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What Causes Paralysis?

By Liji Thomas, MD

Paralysis is caused by multiple conditions, which may be classified as those which affect the muscles themselves, and those which act indirectly, through the nerves that control muscle action. The most common external causes for paralysis include the occurrence of a stroke, head injury, spinal cord injury and multiple sclerosis.

The most important causes of paralysis are:

Myopathy

Conditions which cause paralysis by directly inducing muscle weakness include:

  • Congenital diseases, mostly genetic, that cause muscle impairment, such as muscular dystrophy.
  • Inflammatory or autoimmune conditions of muscle inflammation, such as dermatomyositis and polymyositis.
  • Drug-induced myopathy, as following statin or steroid treatment.
  • Myopathy following alcohol abuse.
  • Post-viral myositis.

Neuropathy

Neurological causes may be due to disease, toxicity, or injury to one or more nerves.

    • Focal nerve injury causes paralysis of the muscle supplied by that nerve.
    • Peripheral neuropathy is seen in conditions like:
  • Amyotrophic lateral sclerosis
  • Bell’s palsy
  • Vitamin B12 deficiency
  • Diphtheria
  • Heavy metal poisoning
  • Snake bite
  • Focal mononeuropathy
    • Paralysis at the neuromuscular junction occurs in:
  • Botulism
  • Guillain-Barre syndrome, which is associated with viral infections, either by direct viral damage to the nerves, or as a result of hyperimmune responses to the viral antigens.
  • Myasthenia gravis
  • Lyme’s disease
  • Organophosphate poisoning which paralyzes nerve conduction.
  • Snake bite

Injury or disease of the spinal cord, or acute myelopathy

Such conditions include:

  • Diseases which affect the anterior spinal horn cells:
    • Polio affecting anterior horn cells
    • Vaccine-associated paralytic polio
    • Infections by some enteroviruses
  • Cord compression
    • Tumors of the spinal cord
    • Spinal trauma
    • Abscesses, hematomas or hamartomas, with thrombosis or hemorrhage.
  • Demyelinating diseases
    • Multiple sclerosis, a neuroinflammatory condition where axonal myelin is stripped away in patches, leading to poor nerve conduction.
    • Transverse myelitis, which is an inflammation of one or more segments of the spinal cord, caused by direct viral infection, or post-infective immune complications. Viruses which may cause transverse myelitis include herpes simplex, varicella and Epstein-Barr viruses.
    • Acute disseminated encephalomyelitis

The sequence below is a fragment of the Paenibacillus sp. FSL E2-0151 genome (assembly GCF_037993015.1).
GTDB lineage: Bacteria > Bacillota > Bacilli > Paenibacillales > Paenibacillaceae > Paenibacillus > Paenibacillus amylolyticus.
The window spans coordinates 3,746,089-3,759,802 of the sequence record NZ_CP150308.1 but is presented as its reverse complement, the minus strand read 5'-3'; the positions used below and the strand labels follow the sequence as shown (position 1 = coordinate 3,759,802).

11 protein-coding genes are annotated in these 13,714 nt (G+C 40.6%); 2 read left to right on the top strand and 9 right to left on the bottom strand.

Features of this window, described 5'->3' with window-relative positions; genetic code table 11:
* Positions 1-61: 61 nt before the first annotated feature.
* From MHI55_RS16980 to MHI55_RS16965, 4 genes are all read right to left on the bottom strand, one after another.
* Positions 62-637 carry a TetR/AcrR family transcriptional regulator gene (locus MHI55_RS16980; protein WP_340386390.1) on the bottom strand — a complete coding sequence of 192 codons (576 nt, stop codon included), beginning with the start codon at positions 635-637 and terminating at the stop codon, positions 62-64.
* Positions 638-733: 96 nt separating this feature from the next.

• Spinal trauma or ischemia, due to anterior spinal artery syndrome, or due to complications arising during or surrounding the period of surgery.
  • Spinal deformity, such as spina bifida, which is a congenital abnormality of the central nervous system, and causes paralysis of the lower limbs in many cases.

Diseases of the brain

The brain controls all voluntary muscle contraction. Diseases of the brain which result in paralysis include:

  • Stroke, which is due to an interruption of the blood supply to part of the brain, either because of a leak or rupture of a blood vessel, or due to a block in a vessel by a clot.
  • Traumatic brain injury
  • Tumors which press upon or invade neighboring brain tissue.
  • Cerebral palsy which is due to a brain injury suffered in the peripartum period.

Systemic conditions

Some diseases are not primarily neurological but include paralytic manifestations. These include:

  • Acute porphyria
  • Paralysis of critical illness
  • Paralytic shellfish poisoning, due to saxitoxin toxicity.
  • Periodic paralysis due to ion-channel inactivation leading to inexcitability of the neurons.
  • Friedrich’s ataxia

References

Further Reading

Last Updated: Dec 1, 2015

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Comments
  1. Ron Hardin Ron Hardin United States says:

    My wife has been diagnosed with Stiff Person Syndrome for 3 years after being treated for a dystonia in the lumbar region of her back for a couple of more years  Her back is extremely contorted (hyper-lordosis). She has had no positive effect from IVIG, Plasma Exchange, Bacflen infusion, hyper dosage of Diazapan, Botox injections, and physical therapy.  We have sought treatment at Kansas University Medical Center and the Mayo Clinic.  Over the last 2 months, she has periodic episodes of almost total paralysis.  She can talk and swallow a pill if I feed it to her, her muscles are locked and rigid.  I cannot pry her limbs from their position.  She experiences severe pain while in this condition, which lasts from 2 to 4 hours.  This always happens while she is in bed and she usually wakes to this problem, which has happened about 8 times.  I don't feel like anyone believes us.

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